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  #1  
Old 19th February 2009, 05:02 PM
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Default Put Option Help



Hi,

I'm a beginner when it comes to options and I need assistance with a put option. I bought an April $35 put option on a stock when the stock was $45 and the stock is now at $35. Can anyone recommend what I should do?
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  #2  
Old 19th February 2009, 06:45 PM
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When does the option expire?

Is the option exercisable?

Is the settlement by delivery?

Do you have the stock with you?

Do you expect the stock to go down further?

Is your position in profit or loss?

============================

If you don't have the stock with you and don't expect the stock to go down further, I suggest you sell the option in the open market and book your profit/loss.
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  #3  
Old 19th February 2009, 07:04 PM
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When does the option expire? It expires the third Friday of April

Is the option exercisable? Yes it is exercisable.

Is the settlement by delivery? I don't understand this question.

Do you have the stock with you? I don't understand this question.

Do you expect the stock to go down further? Right now it's looking like it will go back up to $36 or $37, but I don't expect it to go no lower than $34.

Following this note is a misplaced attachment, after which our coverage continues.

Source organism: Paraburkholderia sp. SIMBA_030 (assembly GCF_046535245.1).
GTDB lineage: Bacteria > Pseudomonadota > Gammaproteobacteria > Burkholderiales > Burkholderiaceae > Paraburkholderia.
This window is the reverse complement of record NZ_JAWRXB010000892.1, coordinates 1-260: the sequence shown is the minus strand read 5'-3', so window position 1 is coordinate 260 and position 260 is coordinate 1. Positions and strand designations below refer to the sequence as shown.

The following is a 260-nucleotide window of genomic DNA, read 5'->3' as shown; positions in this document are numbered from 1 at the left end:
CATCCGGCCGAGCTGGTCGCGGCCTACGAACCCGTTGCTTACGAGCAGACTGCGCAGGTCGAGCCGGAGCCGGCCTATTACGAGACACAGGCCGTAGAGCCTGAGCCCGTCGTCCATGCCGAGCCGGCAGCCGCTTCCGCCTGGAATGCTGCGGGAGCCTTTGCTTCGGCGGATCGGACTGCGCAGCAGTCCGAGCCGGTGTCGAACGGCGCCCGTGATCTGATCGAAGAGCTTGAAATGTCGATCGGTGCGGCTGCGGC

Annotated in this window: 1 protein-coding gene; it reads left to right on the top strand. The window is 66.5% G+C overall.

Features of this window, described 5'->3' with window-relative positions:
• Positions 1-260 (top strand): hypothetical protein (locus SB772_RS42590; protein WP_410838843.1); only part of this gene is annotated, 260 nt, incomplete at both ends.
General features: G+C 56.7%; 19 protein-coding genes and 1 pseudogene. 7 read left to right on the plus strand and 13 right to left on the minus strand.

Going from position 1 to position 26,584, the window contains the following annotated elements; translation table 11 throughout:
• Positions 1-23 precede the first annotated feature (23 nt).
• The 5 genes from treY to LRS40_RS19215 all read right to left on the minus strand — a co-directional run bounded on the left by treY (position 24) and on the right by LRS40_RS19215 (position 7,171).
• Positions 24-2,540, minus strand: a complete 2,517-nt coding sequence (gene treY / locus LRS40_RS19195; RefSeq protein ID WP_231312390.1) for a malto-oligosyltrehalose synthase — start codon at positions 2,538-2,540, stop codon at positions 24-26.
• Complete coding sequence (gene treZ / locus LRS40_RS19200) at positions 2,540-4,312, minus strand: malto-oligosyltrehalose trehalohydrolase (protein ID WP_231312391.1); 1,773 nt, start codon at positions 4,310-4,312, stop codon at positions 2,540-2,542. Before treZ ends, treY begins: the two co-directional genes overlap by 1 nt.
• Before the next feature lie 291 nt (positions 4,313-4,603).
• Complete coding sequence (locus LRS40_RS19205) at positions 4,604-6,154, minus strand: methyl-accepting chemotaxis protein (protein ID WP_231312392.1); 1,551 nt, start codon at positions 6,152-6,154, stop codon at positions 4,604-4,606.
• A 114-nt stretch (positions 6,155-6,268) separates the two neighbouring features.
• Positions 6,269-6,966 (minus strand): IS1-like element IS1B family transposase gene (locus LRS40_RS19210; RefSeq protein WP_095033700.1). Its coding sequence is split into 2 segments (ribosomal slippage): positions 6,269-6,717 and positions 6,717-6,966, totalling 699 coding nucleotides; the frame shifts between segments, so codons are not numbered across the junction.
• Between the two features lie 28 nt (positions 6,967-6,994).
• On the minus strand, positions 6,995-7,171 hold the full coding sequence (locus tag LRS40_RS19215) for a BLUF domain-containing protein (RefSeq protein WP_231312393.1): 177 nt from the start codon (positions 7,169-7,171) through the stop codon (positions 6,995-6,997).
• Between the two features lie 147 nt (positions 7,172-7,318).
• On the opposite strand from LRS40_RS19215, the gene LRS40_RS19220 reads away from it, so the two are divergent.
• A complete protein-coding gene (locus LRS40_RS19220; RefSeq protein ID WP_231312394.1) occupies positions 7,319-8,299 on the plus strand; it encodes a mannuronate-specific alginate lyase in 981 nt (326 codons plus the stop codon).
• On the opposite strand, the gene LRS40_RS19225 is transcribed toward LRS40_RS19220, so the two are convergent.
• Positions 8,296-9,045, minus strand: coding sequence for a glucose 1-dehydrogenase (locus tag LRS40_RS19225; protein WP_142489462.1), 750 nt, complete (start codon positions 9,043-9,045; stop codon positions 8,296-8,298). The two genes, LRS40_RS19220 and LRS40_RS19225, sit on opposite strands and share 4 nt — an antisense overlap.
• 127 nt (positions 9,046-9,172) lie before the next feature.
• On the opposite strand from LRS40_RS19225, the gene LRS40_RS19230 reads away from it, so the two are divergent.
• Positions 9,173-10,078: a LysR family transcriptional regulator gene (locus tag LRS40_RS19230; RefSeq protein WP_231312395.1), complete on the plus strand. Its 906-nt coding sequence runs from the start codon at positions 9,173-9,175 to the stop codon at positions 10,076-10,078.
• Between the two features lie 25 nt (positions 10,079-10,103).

Is your position in profit or loss? When it goes below $35 I'm in profit.

The problem is I bought the put expecting it to go down to $35, but I don't know what to do when it hits $35 or below. I'm a fan of trial and error, but there's so money on the line and I don't want to make the wrong move.
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  #4  
Old 19th February 2009, 07:19 PM
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Quote:
Originally Posted by tdigs View Post
.

Is the settlement by delivery? I don't understand this question.

Do you have the stock with you? I don't understand this question.

Do you expect the stock to go down further? Right now it's looking like it will go back up to $36 or $37, but I don't expect it to go no lower than $34.

Is your position in profit or loss? When it goes below $35 I'm in profit.

The problem is I bought the put expecting it to go down to $35, but I don't know what to do when it hits $35 or below. I'm a fan of trial and error, but there's so money on the line and I don't want to make the wrong move.
In certain markets, options are settled by delivery.

It means you can sell the stock to the option writer at $35.

================================